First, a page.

In other words, under the law as written, the government, not Dzhokhar, lost by the failure to Mirandize.  But the government really lost once Dzhokhar was Mirandized, because he stopped talking.

  • Michael Adams

    In re Miranda:  Is it crime, or is it war? If the goal is to prosecute crime, we have due process, and we follow it.  If Flash Bang was making war upon us, the only prosecution is for treason, and whatever he might say, the Supreme Court, in trying him for that charge, would have had more than enough evidence, without any information from young Mr. Bump. So, reading rights stops him from talking, and from providing information to fight a war.  Whatever he said, that might be excluded in an ordinary  criminal trial, would not matter.

  • Michael Adams

    Mr. “Bump” should be Mr. Bang.  I get the brothers’ last names mixed up, since they differ.  Must be some Chechen thing.

  • Ymarsakar

    Mayers is about as loyal to America as that terrorist over there.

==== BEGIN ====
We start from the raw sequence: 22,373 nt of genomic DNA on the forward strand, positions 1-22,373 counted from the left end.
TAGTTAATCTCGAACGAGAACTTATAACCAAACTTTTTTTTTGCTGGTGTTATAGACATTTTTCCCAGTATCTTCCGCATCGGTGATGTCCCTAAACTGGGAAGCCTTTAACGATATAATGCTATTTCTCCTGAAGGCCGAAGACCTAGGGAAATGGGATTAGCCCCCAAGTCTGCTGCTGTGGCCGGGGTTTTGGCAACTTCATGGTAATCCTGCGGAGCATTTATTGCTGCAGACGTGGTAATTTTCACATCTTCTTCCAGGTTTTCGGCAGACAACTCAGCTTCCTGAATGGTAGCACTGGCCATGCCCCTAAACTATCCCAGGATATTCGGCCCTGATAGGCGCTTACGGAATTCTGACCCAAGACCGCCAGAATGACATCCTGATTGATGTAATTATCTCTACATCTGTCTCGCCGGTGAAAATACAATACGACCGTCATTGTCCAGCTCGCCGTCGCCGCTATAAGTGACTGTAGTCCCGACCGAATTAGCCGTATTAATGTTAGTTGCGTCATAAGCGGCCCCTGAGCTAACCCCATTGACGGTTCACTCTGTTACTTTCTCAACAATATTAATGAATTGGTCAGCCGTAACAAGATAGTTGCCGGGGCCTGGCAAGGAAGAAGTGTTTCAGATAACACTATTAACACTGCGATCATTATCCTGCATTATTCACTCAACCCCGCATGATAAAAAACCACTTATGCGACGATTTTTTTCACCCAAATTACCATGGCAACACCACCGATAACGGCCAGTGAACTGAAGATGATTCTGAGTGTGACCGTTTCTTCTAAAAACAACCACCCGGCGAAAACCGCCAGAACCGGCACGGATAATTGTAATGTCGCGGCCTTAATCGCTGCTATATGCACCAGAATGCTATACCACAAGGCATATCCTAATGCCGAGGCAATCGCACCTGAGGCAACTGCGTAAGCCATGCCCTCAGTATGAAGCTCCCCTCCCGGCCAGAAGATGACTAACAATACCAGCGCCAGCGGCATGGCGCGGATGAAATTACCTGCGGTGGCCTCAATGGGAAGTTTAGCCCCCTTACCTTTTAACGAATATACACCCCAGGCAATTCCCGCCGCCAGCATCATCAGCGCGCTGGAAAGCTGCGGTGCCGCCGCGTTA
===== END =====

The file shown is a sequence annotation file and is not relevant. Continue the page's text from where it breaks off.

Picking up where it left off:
• shirleyelizabeth

    About the facts the pundits are going off of…I had read that the crazy amount of shooting was a farce to scare the bomber, that they were blanks. I am inclined to believe this because after-pictures from the scene do not show a destroyed boat, house, etc.
    I find it sick and hilarious that the woman’s grudge against police is based on inferred racism.

  • jj

    Absolutely, but you have the right to be informed about the rights, and the only reason Miranda ever came into existence in  the first place was because the cops weren’t doing it.  Miranda gives them no option: they have to do it.  And of course it works against the state – what the hell else was it intended to do?